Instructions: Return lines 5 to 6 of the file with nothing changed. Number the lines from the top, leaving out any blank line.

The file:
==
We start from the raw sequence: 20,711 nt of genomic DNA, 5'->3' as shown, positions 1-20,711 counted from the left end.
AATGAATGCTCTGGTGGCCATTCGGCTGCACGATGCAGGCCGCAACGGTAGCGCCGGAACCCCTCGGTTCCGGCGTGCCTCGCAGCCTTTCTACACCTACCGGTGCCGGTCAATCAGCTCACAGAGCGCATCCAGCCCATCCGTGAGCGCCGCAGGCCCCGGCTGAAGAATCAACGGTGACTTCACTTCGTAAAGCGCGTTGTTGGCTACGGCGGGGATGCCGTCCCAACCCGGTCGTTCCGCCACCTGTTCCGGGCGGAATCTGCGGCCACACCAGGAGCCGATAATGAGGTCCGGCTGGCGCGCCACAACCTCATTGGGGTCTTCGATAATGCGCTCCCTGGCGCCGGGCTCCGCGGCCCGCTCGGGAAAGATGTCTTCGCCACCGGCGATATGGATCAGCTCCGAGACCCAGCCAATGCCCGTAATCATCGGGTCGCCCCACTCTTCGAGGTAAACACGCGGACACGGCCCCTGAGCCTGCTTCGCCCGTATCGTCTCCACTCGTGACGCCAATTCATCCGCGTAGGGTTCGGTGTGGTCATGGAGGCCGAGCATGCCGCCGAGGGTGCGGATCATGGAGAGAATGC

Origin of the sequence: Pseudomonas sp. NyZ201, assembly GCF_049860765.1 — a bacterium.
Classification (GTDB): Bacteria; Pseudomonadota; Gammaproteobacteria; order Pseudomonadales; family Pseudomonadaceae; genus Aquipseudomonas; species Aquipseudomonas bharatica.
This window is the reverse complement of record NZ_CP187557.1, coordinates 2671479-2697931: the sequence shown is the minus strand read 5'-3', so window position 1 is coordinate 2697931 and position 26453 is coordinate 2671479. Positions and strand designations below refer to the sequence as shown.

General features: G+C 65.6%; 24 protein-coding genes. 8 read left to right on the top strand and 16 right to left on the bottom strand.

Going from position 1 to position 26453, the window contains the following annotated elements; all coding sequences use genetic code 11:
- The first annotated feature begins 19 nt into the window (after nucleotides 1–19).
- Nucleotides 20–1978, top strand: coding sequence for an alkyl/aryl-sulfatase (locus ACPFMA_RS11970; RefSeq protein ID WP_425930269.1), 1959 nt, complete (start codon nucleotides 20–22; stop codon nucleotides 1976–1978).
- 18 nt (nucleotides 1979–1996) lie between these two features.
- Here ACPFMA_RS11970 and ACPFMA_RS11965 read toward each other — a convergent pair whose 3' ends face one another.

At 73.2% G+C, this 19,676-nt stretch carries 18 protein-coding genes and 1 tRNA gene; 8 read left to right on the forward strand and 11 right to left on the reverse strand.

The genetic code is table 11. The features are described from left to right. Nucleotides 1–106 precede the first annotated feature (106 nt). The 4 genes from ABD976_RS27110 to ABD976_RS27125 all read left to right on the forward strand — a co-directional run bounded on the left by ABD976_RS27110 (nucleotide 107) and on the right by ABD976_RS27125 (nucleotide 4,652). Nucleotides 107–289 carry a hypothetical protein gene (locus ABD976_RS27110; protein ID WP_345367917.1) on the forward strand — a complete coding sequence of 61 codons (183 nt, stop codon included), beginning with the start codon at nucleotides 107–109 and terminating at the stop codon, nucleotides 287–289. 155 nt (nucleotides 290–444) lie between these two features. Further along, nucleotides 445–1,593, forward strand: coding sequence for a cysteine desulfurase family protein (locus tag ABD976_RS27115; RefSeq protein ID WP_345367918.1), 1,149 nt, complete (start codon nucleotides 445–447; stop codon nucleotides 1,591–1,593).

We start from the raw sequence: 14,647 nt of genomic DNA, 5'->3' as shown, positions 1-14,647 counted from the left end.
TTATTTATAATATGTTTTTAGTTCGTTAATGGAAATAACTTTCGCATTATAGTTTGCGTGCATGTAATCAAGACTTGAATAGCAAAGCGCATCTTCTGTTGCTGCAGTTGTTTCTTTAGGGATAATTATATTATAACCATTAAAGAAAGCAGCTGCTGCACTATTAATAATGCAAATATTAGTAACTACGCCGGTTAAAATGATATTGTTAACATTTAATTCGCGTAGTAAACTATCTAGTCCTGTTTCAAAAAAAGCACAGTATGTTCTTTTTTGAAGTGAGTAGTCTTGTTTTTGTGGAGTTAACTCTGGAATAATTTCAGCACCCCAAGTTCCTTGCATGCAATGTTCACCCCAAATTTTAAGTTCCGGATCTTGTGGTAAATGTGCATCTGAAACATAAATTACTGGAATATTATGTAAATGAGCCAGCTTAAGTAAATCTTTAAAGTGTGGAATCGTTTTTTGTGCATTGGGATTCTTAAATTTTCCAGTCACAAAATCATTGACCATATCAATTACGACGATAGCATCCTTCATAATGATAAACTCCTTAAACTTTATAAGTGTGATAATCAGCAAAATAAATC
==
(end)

This window is the reverse complement of record NZ_CP187557.1, coordinates 2671479-2697931: the sequence shown is the minus strand read 5'-3', so window position 1 is coordinate 2697931 and position 26453 is coordinate 2671479. Positions and strand designations below refer to the sequence as shown.

General features: G+C 65.6%; 24 protein-coding genes. 8 read left to right on the top strand and 16 right to left on the bottom strand.